Small Friends Considered

My latest post on the microbiology blog Small Things Considered, hosted by the American Society for Microbiology, features a trio of brief book reviews that should actually be of interest to a broad audience, not just microbiologists. See the reviews here.

The first two are of children’s picture books that tell fictionalized stories telling the biology of symbiosis in the microbial world. They also include fantastically illustrated appendices explaining the science in more detail:

25022719The Squid, The Vibrio & the Moon
by Ailsa Wild (Illustrated by Aviva Reed)
Scale Free Network – September 2014
ISBN 9780992587208 – 36 Pages – Paperback
Source: Publisher

25022897
Zobi and the Zoox
by Ailsa Wild (Illustrated by Aviva Reed)
Scale Free Network – December 2014
ISBN 9780992587215 – 44 Pages – Paperback
Source: Publisher

The third book reviewed is of a new graphic novel from the publisher that unfolds on two levels: a macro level from the point of view of a Victorian nurse during World War I, and a micro level from the point of view of the resident gut microbes (including the roles of phage) that fight to keep the nurse alive when she contracts dysentery.

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The Invisible War: A Tale on Two Scales
by Ailsa Wild (Illustrated by Ben Hutchins)
Scale Free Network – August 2016
ISBN 9780992587253 – 88 Pages – Paperback
Source: Publisher

Please check out the post on Small Things Considered to read more about these. Also keep your eyes here for an upcoming link there to reviews I’m now writing on The Hidden Half of Nature: The Microbial Roots of Life and Health by David R. Montgomery & Anne Biklé, and of Ed Yong’s new release I Contain Multitudes: The Microbes Within Us and a Grander View of Life.

Free eBook Debut Offer for Illustrated Microbiology Children’s Book

I wanted to let readers know about this beautifully illustrated children’s book that is having its debut as an eBook today, and is on special FREE download offer for this week! This and a newer volume are in my pile for a future posting on Small Things Considered, but I was able to get the electronic version to preview in the meantime to check out before letting you know about it.

SquidVibrioMoon_free_eBook

The Squid, The Vibrio, and the Moon
By Ailsa Wild and Gregory Crocetti
Illustrated by Aviva Reed
Scale Free Network – 1s January 2014
ISBN 9780992587208 – 36 Pages – eBook

If you don’t know about the bacteria species Vibrio fischeri and its symbiotic relationship with the Hawaiian bobtailed squid, then this is a perfect introduction to the fascinating pair – whether you are a child or not. It is told in two parts, first from the perspective of the bacteria and then the point of view of the squid in a way that explains how the two species are mutually beneficial in their pairing. A science section that follows the story goes into greater detail of the microbiology.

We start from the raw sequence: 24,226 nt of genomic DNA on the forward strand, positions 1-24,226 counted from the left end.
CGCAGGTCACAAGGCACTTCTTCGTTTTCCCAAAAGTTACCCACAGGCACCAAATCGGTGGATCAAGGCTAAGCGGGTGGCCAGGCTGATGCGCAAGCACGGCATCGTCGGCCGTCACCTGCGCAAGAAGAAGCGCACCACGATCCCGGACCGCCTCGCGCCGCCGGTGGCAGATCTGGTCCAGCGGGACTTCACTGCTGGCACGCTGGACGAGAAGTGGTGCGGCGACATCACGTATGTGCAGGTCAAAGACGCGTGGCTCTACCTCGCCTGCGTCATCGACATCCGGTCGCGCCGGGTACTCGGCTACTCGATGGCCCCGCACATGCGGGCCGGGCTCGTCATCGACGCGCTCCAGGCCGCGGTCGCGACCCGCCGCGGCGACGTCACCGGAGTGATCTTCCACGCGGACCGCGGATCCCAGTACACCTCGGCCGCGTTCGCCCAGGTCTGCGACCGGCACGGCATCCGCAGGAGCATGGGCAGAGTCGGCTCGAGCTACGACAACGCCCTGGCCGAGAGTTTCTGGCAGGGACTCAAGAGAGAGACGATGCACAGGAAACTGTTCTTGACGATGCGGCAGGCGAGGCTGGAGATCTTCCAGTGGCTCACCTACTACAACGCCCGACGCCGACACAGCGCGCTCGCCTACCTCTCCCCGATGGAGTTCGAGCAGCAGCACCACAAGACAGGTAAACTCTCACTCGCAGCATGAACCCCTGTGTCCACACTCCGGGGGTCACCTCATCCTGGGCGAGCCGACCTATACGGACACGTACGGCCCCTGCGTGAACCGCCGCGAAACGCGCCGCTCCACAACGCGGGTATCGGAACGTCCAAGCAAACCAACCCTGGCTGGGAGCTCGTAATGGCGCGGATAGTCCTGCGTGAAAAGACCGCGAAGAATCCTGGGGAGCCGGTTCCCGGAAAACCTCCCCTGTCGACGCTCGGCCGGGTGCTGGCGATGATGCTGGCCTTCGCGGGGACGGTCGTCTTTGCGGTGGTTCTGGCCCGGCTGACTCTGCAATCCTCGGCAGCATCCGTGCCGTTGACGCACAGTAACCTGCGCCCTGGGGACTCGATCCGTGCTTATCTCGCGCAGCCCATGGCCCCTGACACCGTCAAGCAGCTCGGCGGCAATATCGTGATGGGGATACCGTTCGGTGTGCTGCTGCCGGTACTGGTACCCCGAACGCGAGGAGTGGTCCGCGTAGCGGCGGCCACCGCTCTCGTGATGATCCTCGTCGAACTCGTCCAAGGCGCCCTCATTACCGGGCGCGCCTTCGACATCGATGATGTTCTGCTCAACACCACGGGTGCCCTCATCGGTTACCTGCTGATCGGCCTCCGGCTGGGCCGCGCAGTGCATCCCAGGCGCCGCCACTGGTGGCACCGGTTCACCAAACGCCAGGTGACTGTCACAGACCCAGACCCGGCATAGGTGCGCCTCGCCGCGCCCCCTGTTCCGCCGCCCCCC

I’ll write up some more on this in the future along with the authors/illustrator’s new book Zobi and the Zooxon coral symbiosis.

For the promotional period this week of 1st – 7th May 2015 follow this link to get your FREE copy of The Squid, the Vibrio, and the Moon, in iBook or GooglePlay format, or (if like me you prefer the physical beast) order a printed copy.

The Case of the Vanishing Little Brown Bats, by Sandra Markle

The Case of the Vanishing Little Brown Bats: A Scientific Mystery,
by Sandra Markle
Publisher: Millbrook Press
ISBN: 1467714631
48 pages, Hardcover
Published: 1st Sep. 2014
Source: NetGalley

 With bat decorations just around the corner for Halloween, now is a perfect time to check out this wonderful nonfiction science book with any curious young scientists in your life.
The Case of the Vanishing Little Brown Bats is about the recent fungal infections (white-nose syndrome) that has decimated brown bat populations in North America.
As a biologist and bat lover myself, I appreciated the way that Markle told this scientific story of epidemiology in an engaging way that can introduce children to diverse concepts: the wonders of nature, the effects of the microbial world on larger familiar organisms, the process of scientific investigation, the power of curiosity and creativity, and the importance and benefit of research.
Markle relates these rather complex ideas with straightforward language that is ideal for a middle school (or even late elementary) aged child, all in the format of a ‘scientific mystery’: the observation that something is wrong with bats and the steps that were taken to try and discover what was causing the problem. Only then, with dedicated research and understanding can the problem be addressed, a mystery must be solved.
Apparently this book is part of an entire series, so I’ll have to look into the other titles offered. Although I could only look at this on a Kindle, the photos and illustrations are plentiful, bright, and well-done. I should note that given the topic of a deadly disease of bats, there are illustrations that may be considered ‘gross’ or ‘uncomfortable’. I appreciate the honesty that the text and photos show in just how awfully devastating disease can be for any organism and the price that must be paid to try and determine its cause and treat it. I also really appreciated the realistic images of scientists just simply doing their work in the lab, the latest equipment at hand.
This book is really a great opportunity to expose a child to the wonder of nature and the appeal of science. It makes complex, and perhaps even frightening realities accessible to children and may help inspire curiosity or dreams in a future scientific researcher.

Disclaimer: I received a free advanced electronic reading copy of this from the publisher via NetGalley in exchange for an honest review.